I'm going to talk to him this weekend. We are on a long road trip and I will be driving so he won't have anywhere to escape to and I'm going to make him give me some answers. Wish me luck!

Long car journeys are often good for heart to hearts, as long as you don't start crying while driving or anything! Good luck :-)

Pobblewhohasnotoes Fri 14-Mar-14 17:58:16

Btw, 7 years is enough time to decide if you want to marry someone or not. Or at least stay with someone forever.

I had a 7 year relationship with my ex, I knew deep down I wasn't in love with him and kept burying my feelings. We split up and I'm now married to my DH and am expecting no.2.

Pobblewhohasnotoes Fri 14-Mar-14 17:55:26

So you say you've talked to him, but what does he actually say? Does he say, yes I want to get married, yes I want kids? Or does he avoid your questions? If it's the latter then, sorry OP I think you have your answer.

How did he react when you turned down his proposal previously?

WhateverLover Fri 14-Mar-14 15:03:39

Oh Whois, what is wrong with all these men! I think I had these delusions that I'd be married, living in a house with a white picket fence and 2.4 children by now and, now that I'm getting nearer to 30, I'm starting to panic!

I'm going to talk to him this weekend. We are on a long road trip and I will be driving so he won't have anywhere to escape to and I'm going to make him give me some answers. Wish me luck!

whois Fri 14-Mar-14 14:52:59

Hey OP. I could have written you post. In the last few months it's been playing on my mind that DP won't have a straight conversation about our future. Been together 7 years, lived together for 2.

Most of our friends are not married but in long term relationships, no one has kids. Most of our friends are early to mid 30s. I'm late 20's, DP mid 30s. It's not that he is 'immature' more that he is very focused on his work and can't really see outside of that. Which is in itself now starting to cause problems for me.

I can really relate to your feelings of wanting more, but with him!

whyisthishappening Fri 14-Mar-14 14:49:56

A close friend is in a similar position.

She has wanted to settle down, get a house and have children for 10 years now.

She's now in her mid thirties and nothing has changed. I really worry about her. He acts like a student and shows no interest in having a mature relationship.

He knows what she wants but keeps putting things off. She loves him and doesn't want to lose him.

DoJo Fri 14-Mar-14 14:36:38

I want more but I want it to be with him.

Then you may have to decide which you want more - him or marriage and children. He may be vague because he's planning a huge romantic proposal, he might be vague because he doesn't know how to tell you that he doesn't want any of it, but until you know, you can't really make any decisions or plan for your future. If you do decide that you want him, regardless of whether he wants children etc, then you need to be really sure, because if you change your mind later on, it could be devastating to find out it's too late.

Cotherstone Fri 14-Mar-14 14:30:10

There really isn't anything else but to have a serious talk about it. DP and I had several serious chat about the same length of time into our relationship, and probably about the same age as you are, because things were just meandering along with no significant change and I realised I needed something to change.

You don't have to word it as an ultimatum but you do have to be calm and clear. Say that marriage, or buying a house, or children are important to you and you feel that you need to know where you stand. You need to actually know what he thinks.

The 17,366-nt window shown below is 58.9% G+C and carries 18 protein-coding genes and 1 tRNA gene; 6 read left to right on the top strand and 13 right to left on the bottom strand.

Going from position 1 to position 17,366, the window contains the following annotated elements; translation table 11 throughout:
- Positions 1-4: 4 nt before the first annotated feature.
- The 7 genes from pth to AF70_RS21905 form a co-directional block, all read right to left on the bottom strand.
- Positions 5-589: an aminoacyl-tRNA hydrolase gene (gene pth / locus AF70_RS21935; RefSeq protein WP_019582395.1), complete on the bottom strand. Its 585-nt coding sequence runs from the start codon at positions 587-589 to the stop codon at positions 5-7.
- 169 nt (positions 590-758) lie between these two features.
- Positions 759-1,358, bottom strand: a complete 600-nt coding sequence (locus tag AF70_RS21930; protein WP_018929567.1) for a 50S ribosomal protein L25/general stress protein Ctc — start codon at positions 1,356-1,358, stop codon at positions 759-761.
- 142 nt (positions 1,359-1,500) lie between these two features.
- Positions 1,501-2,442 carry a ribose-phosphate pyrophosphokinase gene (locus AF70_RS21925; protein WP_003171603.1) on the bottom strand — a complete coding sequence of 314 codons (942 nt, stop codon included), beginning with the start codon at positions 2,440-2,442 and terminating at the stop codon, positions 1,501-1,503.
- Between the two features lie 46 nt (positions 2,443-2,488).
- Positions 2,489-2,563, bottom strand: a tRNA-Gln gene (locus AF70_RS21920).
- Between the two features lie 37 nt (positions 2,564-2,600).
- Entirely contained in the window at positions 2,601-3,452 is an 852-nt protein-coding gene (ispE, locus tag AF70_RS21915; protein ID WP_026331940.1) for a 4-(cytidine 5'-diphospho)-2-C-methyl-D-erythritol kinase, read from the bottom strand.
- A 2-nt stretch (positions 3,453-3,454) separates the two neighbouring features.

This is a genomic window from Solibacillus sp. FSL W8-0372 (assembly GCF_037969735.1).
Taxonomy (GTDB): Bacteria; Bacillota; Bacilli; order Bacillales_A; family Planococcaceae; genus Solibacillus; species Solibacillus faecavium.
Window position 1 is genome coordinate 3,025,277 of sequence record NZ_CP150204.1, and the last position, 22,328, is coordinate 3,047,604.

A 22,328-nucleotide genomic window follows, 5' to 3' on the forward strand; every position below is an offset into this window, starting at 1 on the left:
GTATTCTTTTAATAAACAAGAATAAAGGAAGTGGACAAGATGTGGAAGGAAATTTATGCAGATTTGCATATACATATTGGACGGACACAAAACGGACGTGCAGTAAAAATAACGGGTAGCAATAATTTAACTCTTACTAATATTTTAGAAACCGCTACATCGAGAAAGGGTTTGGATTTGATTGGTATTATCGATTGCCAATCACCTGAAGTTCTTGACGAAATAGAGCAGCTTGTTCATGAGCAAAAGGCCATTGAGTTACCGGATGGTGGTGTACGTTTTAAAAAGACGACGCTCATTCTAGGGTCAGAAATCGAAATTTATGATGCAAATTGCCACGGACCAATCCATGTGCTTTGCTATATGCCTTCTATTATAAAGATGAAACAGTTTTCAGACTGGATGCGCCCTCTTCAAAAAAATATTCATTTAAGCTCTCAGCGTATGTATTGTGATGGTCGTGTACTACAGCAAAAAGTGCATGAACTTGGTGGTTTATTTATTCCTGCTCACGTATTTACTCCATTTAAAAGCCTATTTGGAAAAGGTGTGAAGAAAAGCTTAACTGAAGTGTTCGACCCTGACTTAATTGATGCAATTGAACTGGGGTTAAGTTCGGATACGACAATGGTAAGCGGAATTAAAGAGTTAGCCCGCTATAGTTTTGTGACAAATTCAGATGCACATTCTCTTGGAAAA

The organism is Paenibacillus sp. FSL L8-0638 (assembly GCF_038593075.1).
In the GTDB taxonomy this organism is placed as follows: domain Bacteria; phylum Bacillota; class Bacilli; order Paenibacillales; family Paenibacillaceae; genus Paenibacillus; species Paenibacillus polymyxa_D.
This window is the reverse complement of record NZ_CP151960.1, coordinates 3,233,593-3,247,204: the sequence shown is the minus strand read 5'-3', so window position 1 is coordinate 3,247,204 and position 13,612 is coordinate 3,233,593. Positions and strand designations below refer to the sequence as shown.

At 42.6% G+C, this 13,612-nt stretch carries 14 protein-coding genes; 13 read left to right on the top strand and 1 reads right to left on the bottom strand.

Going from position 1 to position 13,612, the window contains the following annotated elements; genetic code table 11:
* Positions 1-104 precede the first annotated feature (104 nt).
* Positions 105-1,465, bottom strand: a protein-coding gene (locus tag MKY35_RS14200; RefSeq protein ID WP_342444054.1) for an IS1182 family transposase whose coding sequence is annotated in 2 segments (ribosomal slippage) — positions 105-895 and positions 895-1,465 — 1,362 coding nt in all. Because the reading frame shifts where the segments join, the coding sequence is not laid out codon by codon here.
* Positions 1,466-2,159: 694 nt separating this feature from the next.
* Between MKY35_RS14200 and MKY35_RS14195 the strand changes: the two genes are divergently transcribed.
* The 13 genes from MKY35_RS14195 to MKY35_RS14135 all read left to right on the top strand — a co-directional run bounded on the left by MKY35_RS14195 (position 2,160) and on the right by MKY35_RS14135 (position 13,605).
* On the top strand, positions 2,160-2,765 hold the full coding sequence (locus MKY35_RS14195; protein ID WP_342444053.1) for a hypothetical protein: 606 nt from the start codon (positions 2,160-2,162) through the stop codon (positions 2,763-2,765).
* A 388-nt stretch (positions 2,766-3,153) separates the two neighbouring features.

I always kind of imagined getting married, though it wasn't overly important to me. We had the chat, DP said he really didn't want to get married ever but he wanted to have children with me, settle down, buy a house. That was what I needed to know to make my decision. Somethings in life are too important not know when you're facing 30, especially if you want children.

If he starts to react in a way you don't like just calmly tell him that this is very important to you and you would like him to listen to you and to reply to what you are asking. At the very least even if the first conversation scares him and he backs out of it, I would have expected my DP to think about it for a few days and then come back to have the conversation once he had figured out what he wanted to say. If your DP won't do that then I suspect you have your answer.

WhateverLover Fri 14-Mar-14 14:20:12

People keep saying that but I don't want to leave him. I want more but I want it to be with him. He recently said he wanted to try for a baby and I was all for it until I took a step back and realised what a mistake that would be. Bringing a baby into the world in our current situation would be crazy.

expatinscotland Fri 14-Mar-14 13:47:46

No need for ultimatums, don't you feel you DESERVE a person who wants a committed relationship with you?

AnswersThroughHaiku Fri 14-Mar-14 13:46:48

I think you need to
Push past the uncomfortable
Looks and have this talk.

expatinscotland Fri 14-Mar-14 13:46:13

Whatever, you need to find a flat and leave this man before you are 30 or older and no further forward.

WhateverLover Fri 14-Mar-14 13:42:23

I've never given him an ultimatum but he knows what I want. He's said that he wants it too but just won't talk about it properly or make the commitment. We broke up for about 4 months last year and I thought, after getting back together things would be different and they're not.

It doesn't help that I am the youngest of my friends so most of them are married and/or having babies and I know I shouldn't compare to their relationships but it's hard not to when I seem to be living with a child!

CoffeeTea103 Fri 14-Mar-14 13:28:13

Hi op, in 7 years if he hasn't changed his mind then it's probably time to face up to the truth that it won't happen. Also living together for 6 years is more than enough time to get to know each other and whether you're compatible.
You shouldn't have to keep bringing it up as if you are desperate, he should also want it to else it's just something he was forced into.